The analysis of the transfer paradox has evolved primarily in the context of traditional static models. However, given developments in the policy arena as well in the discipline itself, there is a need for further developments in the theoretical analysis of foreign aid. For example, the impact of aid on saving, investment and growth calls for an intertemporal framework. Development spatial economics calls for introduction of the spatial dimension to the analysis of foreign aid. Similarly, the potential role of aid in conflict resolution, in improving the environment, in public good (infrastructural) provision, in the globalization process, and in the establishment of good governance are some of the issues that also need serious attention. On the empirical side, the issue of the effectiveness of aid; the determinants of aid; the allocation criteria for aid; the relationship between aid and trade, and aid and poverty remain as important as ever.This volume contains a comprehensive analysis of foreign aid from both theoretical and empirical perspectives, written by leading researchers in the field. It is divided into two parts: Theory of Aid and Empirical Studies on Aid.It examines aid practices in a variety of countries and under a variety of conditions.
Vandeveer Professor of Economics at SIUC since 2002; was at the University of Essex during 1978-2002; has worked as consultants to the FAO, IFAD, and the World Bank; has written extensively in top economics journals on issues related to development in general and to foreign aid in particular.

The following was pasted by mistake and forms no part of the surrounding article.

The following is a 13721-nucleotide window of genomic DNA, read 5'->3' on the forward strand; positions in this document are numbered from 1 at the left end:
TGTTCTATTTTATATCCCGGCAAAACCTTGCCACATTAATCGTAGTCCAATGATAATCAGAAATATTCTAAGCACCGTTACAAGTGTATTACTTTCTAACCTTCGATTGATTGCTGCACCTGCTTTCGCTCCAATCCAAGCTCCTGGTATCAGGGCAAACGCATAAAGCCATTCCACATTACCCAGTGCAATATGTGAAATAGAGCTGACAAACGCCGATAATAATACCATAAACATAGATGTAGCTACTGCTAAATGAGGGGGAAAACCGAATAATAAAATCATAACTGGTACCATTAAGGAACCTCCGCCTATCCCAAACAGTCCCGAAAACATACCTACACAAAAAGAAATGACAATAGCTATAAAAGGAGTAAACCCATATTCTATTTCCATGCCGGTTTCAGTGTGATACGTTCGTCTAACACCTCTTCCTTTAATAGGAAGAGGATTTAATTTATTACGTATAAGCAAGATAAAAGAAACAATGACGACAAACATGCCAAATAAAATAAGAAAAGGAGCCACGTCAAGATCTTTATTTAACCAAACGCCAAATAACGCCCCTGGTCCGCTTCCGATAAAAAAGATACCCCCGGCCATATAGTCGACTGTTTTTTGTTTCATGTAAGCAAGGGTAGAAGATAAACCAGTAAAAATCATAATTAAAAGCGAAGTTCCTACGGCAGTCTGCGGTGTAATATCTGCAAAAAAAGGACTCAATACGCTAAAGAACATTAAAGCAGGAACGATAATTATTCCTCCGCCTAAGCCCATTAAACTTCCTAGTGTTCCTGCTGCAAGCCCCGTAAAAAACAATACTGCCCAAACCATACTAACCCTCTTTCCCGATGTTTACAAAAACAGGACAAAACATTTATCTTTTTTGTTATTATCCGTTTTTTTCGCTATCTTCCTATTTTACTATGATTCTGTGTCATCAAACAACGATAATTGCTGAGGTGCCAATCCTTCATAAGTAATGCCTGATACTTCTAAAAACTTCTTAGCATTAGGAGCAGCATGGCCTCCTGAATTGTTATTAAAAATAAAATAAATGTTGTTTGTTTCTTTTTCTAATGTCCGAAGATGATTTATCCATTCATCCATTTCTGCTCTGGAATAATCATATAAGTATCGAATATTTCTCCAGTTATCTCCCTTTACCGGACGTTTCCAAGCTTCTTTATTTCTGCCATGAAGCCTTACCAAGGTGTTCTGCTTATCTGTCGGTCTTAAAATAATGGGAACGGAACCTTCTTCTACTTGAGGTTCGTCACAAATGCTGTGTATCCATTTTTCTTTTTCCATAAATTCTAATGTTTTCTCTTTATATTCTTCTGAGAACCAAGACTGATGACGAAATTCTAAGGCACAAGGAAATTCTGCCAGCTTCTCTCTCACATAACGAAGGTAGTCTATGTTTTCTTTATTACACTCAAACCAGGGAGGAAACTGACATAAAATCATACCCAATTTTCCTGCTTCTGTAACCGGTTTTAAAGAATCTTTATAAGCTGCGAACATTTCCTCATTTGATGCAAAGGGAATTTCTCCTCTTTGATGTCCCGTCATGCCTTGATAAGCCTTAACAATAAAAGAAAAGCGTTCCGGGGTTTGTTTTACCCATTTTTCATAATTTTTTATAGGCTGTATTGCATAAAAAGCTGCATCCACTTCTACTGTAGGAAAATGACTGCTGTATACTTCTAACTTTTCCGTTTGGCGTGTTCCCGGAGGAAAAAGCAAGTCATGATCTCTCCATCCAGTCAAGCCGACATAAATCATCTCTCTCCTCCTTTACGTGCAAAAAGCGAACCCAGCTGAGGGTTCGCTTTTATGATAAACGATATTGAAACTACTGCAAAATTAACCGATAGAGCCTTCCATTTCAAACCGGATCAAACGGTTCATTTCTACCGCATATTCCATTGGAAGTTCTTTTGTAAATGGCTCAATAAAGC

Preliminary contents: Part 1: theory of aid. 1. Aid, transfers and political economy (I. Gang, G. Epstein). 2. Welfare and governance implications of alternative mechanisms of aid disbursement (S. Margit). 3. Foreign aid as an instrument for conflict resolution (Z. Becsi, S. Lahiri). 4. Absorptive capacity and the mode of delivery of foreign aid (S. Lahiri). 5. A pareto-improving foreign aid in a dynamic North-South model (k. Shimomura). 6. Welfare effects of international transfer under stagnation (Y. Ono). 7. A dynamic analysis of tied aid (C.C. Chu, E.S.H. Yu). 8. Does foreign aid hinder foreign direct investment? (H. Beladi, R. Oladi). 9. Helping under revenue constraint a disaster-affected country (S. Lahiri, Y. Ono). 10. Transfer paradoxes and new economic geography(S. Brakman, C.G.M. van Marrewijk). 11. Foreign aid and de-industrialization (K. Choi). 12. Can competition for aid reduce pollution? (P. Hatzipanayoto, M.S. Michael, N. Tsakiris). Part 2 : Empirical studies on aid. 1. Aid-allocation criteria: a re-examination (S. Bandopadhyaya, H. Wall). 2. Aid effort and its determinants (M. Odedokun, JJ. Round). 3. Eu aid under the Lome-Cotonou trade regime and its effect on Sub-Saharan African growth (S. Bandopadhyaya, J. Munemo). 4. The effectiveness of foreign aid: is good policy or good history more important? (K. Sylwester). 5. Estimating the macroeconomic impact of aid: an application to Kenya(O. Morrissey). 6. Development aid: the new agenda (G. Mavrotas). 7. Can aid end world poverty? (H. White). 8. The contribution of aid to the education for all objective: panel data evidence for low-income countries (K. Michaelowa). 9. Aid, growth and poverty reduction: the Mozambican case (C. Arndt, S. Jones, F. Tarp). 10. Is foreign aid fungible? (V. Swaroop). 11. Aid and trade (A. Winters). 12. Labour market responses to large aid inflows in low income countries(C. Adam, D. Bevan).